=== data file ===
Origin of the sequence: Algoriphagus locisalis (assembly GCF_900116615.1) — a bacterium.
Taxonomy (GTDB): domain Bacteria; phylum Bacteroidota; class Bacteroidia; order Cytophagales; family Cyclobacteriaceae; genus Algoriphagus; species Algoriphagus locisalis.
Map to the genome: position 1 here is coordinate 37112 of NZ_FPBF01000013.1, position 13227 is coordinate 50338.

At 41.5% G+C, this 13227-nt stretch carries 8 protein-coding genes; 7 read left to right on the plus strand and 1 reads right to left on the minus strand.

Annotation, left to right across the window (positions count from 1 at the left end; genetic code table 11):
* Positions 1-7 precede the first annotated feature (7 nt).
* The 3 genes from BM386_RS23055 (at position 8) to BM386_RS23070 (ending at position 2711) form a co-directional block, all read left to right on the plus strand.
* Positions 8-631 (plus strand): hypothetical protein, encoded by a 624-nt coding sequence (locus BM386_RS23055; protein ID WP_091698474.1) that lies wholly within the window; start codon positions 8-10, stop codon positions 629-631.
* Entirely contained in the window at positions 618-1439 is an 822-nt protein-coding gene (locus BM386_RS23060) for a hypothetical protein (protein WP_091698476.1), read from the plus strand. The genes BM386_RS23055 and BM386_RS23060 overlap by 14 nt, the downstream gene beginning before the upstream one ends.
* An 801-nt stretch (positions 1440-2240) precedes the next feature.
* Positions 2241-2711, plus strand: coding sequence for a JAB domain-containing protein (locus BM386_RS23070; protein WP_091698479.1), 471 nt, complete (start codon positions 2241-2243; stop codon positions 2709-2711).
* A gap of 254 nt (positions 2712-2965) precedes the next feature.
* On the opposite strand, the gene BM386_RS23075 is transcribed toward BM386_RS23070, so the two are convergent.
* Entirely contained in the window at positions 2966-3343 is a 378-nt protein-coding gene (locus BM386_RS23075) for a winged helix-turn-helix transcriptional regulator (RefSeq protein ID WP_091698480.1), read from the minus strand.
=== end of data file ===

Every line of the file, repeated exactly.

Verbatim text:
Origin of the sequence: Algoriphagus locisalis (assembly GCF_900116615.1) — a bacterium.
Taxonomy (GTDB): domain Bacteria; phylum Bacteroidota; class Bacteroidia; order Cytophagales; family Cyclobacteriaceae; genus Algoriphagus; species Algoriphagus locisalis.
Map to the genome: position 1 here is coordinate 37112 of NZ_FPBF01000013.1, position 13227 is coordinate 50338.

At 41.5% G+C, this 13227-nt stretch carries 8 protein-coding genes; 7 read left to right on the plus strand and 1 reads right to left on the minus strand.

Annotation, left to right across the window (positions count from 1 at the left end; genetic code table 11):
* Positions 1-7 precede the first annotated feature (7 nt).
* The 3 genes from BM386_RS23055 (at position 8) to BM386_RS23070 (ending at position 2711) form a co-directional block, all read left to right on the plus strand.
* Positions 8-631 (plus strand): hypothetical protein, encoded by a 624-nt coding sequence (locus BM386_RS23055; protein ID WP_091698474.1) that lies wholly within the window; start codon positions 8-10, stop codon positions 629-631.
* Entirely contained in the window at positions 618-1439 is an 822-nt protein-coding gene (locus BM386_RS23060) for a hypothetical protein (protein WP_091698476.1), read from the plus strand. The genes BM386_RS23055 and BM386_RS23060 overlap by 14 nt, the downstream gene beginning before the upstream one ends.
* An 801-nt stretch (positions 1440-2240) precedes the next feature.
* Positions 2241-2711, plus strand: coding sequence for a JAB domain-containing protein (locus BM386_RS23070; protein WP_091698479.1), 471 nt, complete (start codon positions 2241-2243; stop codon positions 2709-2711).
* A gap of 254 nt (positions 2712-2965) precedes the next feature.
* On the opposite strand, the gene BM386_RS23075 is transcribed toward BM386_RS23070, so the two are convergent.
* Entirely contained in the window at positions 2966-3343 is a 378-nt protein-coding gene (locus BM386_RS23075) for a winged helix-turn-helix transcriptional regulator (RefSeq protein ID WP_091698480.1), read from the minus strand.